After seeing the struggles facing western Charleston communities, Rev. Watts started meeting with colleagues every Tuesday morning to assess their communities and what approaches they may take to begin servicing them. Thus, the group started calling themselves the Tuesday Morning Group. The group has met now for 11 years and targets serious level issues in the black community such as high rates of poverty, lack of decent education, high crime, health issues, overdose/addiction and others.
Rev. Watts and the Tuesday Morning Group has started to take a lead role in working with legislature to create pilot projects for the West Side of Charleston. However, the Tuesday Morning Group’s work doesn’t stop there. They’ve made such progress in their area that they now work with other communities throughout the state and their legislatures as well to implement the needed changes for prosperity and growth in the neighborhoods it has been absent from.
Fruits of Labor is a company that targets the betterment of at-risk youth and adults in West Virginia. Established 17 years ago, Tammy took her lifelong love of cooking which she shared with her family members and developed a program that would impact many lives throughout Appalachia. Tammy describes how transformative and personally rewarding it is to see young people enter their program and find something very special in themselves that they weren’t able to focus on before. The culinary training program was implemented in 2013, twelve years after the program began.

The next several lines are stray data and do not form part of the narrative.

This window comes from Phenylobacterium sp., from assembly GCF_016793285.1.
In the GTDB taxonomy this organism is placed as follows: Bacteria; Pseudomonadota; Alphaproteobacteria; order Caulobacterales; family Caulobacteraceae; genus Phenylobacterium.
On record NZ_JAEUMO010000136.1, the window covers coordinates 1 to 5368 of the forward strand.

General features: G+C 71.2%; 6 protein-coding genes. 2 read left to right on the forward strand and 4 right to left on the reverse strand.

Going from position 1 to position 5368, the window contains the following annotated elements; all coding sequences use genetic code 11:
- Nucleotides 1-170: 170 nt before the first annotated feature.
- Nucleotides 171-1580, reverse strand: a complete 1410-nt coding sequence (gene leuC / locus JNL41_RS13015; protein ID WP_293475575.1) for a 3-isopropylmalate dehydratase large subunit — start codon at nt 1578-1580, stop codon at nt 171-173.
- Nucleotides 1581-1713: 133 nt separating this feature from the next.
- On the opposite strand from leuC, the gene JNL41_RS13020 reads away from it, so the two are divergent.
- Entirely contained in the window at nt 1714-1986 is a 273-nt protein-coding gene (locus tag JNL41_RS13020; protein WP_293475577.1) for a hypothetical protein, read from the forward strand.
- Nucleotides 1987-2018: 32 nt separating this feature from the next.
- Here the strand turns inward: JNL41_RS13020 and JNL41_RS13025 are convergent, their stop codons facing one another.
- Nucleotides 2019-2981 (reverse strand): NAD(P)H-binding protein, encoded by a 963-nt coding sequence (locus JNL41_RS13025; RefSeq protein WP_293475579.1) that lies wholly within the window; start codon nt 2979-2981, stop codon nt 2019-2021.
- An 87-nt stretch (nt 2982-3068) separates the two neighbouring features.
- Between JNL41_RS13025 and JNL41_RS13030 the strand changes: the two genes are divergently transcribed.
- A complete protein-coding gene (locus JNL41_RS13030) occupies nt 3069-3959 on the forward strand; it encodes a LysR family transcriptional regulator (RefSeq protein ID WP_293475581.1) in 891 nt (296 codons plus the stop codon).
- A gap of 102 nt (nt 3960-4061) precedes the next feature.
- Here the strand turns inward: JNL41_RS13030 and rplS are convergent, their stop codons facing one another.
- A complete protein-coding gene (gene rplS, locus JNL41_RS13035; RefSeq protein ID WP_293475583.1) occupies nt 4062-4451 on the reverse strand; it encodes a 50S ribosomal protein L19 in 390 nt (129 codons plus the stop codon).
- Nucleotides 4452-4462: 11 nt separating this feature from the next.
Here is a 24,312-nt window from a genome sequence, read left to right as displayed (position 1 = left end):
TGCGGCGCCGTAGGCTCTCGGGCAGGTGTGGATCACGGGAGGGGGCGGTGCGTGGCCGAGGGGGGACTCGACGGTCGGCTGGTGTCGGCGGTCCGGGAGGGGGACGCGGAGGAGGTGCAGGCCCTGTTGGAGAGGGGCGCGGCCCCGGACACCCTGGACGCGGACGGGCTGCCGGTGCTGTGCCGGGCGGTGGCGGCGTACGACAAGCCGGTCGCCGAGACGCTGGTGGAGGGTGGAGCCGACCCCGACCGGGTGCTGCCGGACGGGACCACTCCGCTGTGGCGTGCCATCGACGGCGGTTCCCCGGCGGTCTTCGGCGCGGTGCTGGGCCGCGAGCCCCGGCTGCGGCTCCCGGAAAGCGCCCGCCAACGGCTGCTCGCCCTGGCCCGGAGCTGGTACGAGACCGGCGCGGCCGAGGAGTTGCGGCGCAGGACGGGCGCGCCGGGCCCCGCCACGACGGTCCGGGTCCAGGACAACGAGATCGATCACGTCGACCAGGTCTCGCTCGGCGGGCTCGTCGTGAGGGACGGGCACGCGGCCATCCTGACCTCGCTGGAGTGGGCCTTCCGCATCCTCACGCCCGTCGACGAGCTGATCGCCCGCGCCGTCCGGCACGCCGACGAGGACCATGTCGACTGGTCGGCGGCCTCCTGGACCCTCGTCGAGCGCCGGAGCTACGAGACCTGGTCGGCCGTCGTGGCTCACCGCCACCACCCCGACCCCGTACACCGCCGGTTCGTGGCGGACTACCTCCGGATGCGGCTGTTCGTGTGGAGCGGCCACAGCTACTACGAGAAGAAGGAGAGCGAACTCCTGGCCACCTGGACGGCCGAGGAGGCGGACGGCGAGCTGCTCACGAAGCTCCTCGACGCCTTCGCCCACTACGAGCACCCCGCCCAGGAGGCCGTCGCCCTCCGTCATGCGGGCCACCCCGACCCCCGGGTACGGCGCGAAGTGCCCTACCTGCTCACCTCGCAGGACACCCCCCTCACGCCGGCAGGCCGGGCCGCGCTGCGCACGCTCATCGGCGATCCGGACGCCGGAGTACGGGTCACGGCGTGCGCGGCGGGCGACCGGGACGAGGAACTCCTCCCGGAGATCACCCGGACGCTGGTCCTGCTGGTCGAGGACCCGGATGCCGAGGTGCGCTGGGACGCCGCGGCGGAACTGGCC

Many of the students in the Fruits of Labor program come from broken homes or homes where family is absent altogether. So, the fact that Tammy’s family is directly involved has a tremendous impact on the students. She even mentions that some of the students refer to her father as “Pops”. Tammy describes the importance of the students seeing a family interact and that gathering around something as important as our food can bring us together and keep us strong.
Lost Creek Farm became the culinary business it is between 2014 and 2015. Since returning to the abandoned farm, Mike and business partner Amy Dawson have worked very hard to bring the traditions surrounding Appalachian cuisine and open people’s minds to the cultural relevance of food in our state. Although farming is a big part of their business, Mike is not hesitant to attribute their notoriety and success to their culinary business.
After serving pop-up dinners locally for a period of time, Mike and Amy, with the encouragement of a few friends in the business, decided it was time to take their work to a new level and expand. After taking their business to the road, they noticed an immediate following! Mike told us that once they started to embrace the setting and its relevance to the dishes they were preparing, it was a natural step to start integrating the storytelling aspect of their dinners. Mike touched on the importance of being able to articulate what their food means and offers the most genuine Appalachian experience provided by people from the same regions the food originates! He told us his goal is to create a real product that other companies claiming the Appalachian theme can’t tap into.